France, collection particulière.
A Polish painter born in Lviv in what is now Ukraine, Jan Styka was studying as of 1877 at the Academy of Fine Arts in Vienna which was known for the quality of its teaching. He won a Gold Medal for a painting representing Ulysses Hunting a Boar. Styka’s education culminated with a year in Rome; he remained emotionally attached to this city which would be his last residence. In particular, he produced forty-five paintings of the Life of Christ for the Vatican. Painter, but also a talented poet and writer, Jan Styka was the personal friend of Tolstoy, with whom he entertained a steady correspondence. In close touch with France, Styka exhibited at the Salon of French Artists starting in 1886. Perhaps it was the memory of his painting which won the medal at the Academy of Vienna which led to the commission to illustrate Homer’s Odyssey, published in 500 examples between 1922 and 1927 by the Société Générale d’Imprimerie and d’Edition (General Society of Printing and Publishing) in Paris. A conscientious artist, Styka traveled faithfully in Ulysses’ footsteps before undertaking this series of eighty-two paintings, from which our work stems.
At the end of the twelfth song in the Odyssey, Ulysses, after having been shipwrecked, was almost engulfed by Charybdis. The daughter of Poseidon and Gaia, Charybdis, along with Scylla, guarded a strait which later was identified as that of Messina. Three times a day, she swallowed and then regurgitated the sea and everything to be found in it, a poetic personification of the whirlpools so redoubted by ancient Greek sailors. Ulysses, though the raft on which he navigated was swallowed by Charybdis, caught hold of a fig tree which dominated the entrance to the abyss, and thus was able to regain what remained of his craft when it was returned to him.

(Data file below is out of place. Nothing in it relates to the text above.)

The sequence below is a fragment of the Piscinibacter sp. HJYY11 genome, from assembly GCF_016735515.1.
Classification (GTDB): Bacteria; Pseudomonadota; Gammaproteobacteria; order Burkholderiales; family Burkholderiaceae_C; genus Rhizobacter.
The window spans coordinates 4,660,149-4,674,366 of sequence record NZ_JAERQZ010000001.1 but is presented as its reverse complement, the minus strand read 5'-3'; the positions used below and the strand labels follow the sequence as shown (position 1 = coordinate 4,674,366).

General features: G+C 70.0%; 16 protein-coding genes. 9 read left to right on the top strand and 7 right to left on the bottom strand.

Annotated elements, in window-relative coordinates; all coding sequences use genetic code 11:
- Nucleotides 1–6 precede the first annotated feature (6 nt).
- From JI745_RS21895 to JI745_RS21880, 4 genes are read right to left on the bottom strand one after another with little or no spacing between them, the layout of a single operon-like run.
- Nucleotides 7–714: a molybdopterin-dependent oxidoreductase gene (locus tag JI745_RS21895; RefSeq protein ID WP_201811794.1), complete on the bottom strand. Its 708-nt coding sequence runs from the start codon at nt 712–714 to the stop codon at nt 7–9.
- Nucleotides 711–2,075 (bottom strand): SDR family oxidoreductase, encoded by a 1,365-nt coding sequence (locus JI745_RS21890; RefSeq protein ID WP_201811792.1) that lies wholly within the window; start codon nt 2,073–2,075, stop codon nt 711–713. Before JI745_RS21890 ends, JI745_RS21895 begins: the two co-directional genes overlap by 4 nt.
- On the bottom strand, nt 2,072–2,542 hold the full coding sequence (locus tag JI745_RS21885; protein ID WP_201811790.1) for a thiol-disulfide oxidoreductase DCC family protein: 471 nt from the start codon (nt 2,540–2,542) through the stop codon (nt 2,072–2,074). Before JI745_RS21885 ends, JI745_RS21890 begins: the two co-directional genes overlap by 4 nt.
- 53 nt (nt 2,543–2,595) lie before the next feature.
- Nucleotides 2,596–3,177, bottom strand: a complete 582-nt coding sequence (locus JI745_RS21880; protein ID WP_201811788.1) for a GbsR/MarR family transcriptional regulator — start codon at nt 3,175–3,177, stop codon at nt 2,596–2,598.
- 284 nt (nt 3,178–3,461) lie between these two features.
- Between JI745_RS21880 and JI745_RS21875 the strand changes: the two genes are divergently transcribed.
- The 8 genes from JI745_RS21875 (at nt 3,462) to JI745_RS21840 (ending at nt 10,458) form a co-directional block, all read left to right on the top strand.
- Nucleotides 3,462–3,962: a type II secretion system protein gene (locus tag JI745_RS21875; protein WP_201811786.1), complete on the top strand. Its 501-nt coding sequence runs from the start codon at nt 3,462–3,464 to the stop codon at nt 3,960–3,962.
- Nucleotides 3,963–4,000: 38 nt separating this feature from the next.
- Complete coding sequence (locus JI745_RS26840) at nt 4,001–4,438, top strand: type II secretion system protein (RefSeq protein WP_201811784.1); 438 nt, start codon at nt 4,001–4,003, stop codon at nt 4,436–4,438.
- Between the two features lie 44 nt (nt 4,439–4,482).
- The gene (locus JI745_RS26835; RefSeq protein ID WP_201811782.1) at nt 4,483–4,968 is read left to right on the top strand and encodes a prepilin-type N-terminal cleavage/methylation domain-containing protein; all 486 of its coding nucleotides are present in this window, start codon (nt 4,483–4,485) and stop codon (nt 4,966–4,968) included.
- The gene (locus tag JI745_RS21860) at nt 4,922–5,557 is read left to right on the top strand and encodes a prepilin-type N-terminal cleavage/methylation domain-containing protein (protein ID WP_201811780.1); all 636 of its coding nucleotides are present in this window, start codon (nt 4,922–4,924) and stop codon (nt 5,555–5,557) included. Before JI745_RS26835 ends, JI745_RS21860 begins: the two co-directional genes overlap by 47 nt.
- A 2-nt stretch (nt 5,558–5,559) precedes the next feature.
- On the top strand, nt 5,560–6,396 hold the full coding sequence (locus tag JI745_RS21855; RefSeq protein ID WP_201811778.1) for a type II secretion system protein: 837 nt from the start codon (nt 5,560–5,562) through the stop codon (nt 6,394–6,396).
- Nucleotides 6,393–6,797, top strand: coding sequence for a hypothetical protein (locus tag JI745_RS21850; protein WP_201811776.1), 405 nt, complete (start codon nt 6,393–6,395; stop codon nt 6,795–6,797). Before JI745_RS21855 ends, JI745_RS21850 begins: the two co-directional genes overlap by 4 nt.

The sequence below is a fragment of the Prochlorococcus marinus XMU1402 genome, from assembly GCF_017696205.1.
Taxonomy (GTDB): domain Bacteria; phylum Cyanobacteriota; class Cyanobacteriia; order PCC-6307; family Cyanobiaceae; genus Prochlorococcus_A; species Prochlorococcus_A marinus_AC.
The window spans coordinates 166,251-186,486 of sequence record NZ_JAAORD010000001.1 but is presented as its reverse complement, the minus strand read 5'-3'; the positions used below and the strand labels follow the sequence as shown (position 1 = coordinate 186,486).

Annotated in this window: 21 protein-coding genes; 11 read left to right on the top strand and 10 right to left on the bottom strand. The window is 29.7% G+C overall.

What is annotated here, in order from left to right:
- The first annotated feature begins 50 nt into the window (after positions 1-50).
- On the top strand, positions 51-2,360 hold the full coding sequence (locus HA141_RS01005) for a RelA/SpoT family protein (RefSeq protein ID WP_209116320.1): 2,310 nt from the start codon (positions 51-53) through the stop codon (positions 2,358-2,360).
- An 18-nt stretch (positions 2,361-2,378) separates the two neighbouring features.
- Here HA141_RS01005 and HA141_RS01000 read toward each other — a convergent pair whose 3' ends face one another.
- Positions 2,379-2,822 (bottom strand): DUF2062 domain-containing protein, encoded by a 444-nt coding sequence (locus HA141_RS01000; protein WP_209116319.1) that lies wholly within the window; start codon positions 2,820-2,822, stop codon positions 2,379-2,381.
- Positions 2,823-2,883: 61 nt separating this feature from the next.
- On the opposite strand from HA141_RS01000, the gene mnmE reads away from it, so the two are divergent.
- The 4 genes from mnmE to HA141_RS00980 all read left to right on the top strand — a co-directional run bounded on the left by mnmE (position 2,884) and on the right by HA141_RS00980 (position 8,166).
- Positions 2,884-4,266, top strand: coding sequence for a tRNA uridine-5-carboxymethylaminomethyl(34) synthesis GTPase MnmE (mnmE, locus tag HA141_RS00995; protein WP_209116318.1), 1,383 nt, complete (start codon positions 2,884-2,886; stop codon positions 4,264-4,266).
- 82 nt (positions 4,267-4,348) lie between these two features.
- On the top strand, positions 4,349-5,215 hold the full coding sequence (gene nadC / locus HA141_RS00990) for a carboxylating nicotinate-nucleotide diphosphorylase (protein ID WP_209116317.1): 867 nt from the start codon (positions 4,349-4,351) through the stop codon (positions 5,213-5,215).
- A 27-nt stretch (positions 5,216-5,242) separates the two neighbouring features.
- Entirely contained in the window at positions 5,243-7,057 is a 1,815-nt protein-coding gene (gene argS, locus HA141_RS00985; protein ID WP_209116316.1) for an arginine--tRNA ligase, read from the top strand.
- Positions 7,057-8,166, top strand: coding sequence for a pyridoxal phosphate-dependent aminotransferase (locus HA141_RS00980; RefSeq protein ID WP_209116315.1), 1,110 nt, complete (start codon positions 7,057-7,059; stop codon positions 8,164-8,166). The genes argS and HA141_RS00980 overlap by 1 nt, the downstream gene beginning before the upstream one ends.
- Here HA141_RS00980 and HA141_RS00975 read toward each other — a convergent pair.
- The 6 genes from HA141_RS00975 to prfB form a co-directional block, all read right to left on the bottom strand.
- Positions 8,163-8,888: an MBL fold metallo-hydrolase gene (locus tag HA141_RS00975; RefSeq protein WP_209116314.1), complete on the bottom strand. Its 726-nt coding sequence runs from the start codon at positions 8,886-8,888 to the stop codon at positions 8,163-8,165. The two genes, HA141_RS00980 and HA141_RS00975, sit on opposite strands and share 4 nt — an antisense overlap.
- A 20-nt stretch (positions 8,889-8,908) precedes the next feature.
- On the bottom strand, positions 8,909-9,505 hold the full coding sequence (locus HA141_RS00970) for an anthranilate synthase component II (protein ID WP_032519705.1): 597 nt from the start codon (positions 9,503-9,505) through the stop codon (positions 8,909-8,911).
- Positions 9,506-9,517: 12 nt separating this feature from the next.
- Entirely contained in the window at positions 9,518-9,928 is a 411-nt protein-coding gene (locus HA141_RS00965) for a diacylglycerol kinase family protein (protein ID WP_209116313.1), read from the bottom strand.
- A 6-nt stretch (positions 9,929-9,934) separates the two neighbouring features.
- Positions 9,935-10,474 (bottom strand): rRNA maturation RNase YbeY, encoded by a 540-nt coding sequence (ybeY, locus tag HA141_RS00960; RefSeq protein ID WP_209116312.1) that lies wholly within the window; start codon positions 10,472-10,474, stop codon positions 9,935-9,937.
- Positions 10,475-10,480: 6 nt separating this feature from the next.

“...those timbers came forth to view from out Charybdis. And I let myself drop down hands and feet, and plunged heavily in the midst of the waters beyond the long timbers, and sitting on these I rowed hard with my hands. But the father of gods and of men suffered me no more to behold Scylla, else I should never have escaped from utter doom."
Jan Styka depicts the very end of the episode. At the lower edge of the painting, an exhausted Ulysses clings to the vestiges of his raft. Behind him, the tumultuous waves are reminders of his harsh combat against the elements. The entrance of the grotto can be seen in the background; above it, rises the stripped branch of the life-saving fig tree. Color choice accentuates the dramatic emphasis of the scene. In response to the white of the foam on the waves, and the browns of Charybde’s lair, the movement of Ulysses’ red tunic swirls and envelopes his muscular body. Perhaps he was thus concealed from Scylla, and therefore was able to arrive safe and sound, at the dawn of Book 13, on the Island of the Nymph Calypso who would retain him for seven years.
Aleksander MAŁACZYŃSKI, Jan Styka (szkic biograficzny), Lviv, 1930.
Homère, Odyssée d’Homère / par Jan Styka, Paris, Société générale d’impression et d’édition, 1922-1927 (reprint, La Belle feuille, 2011).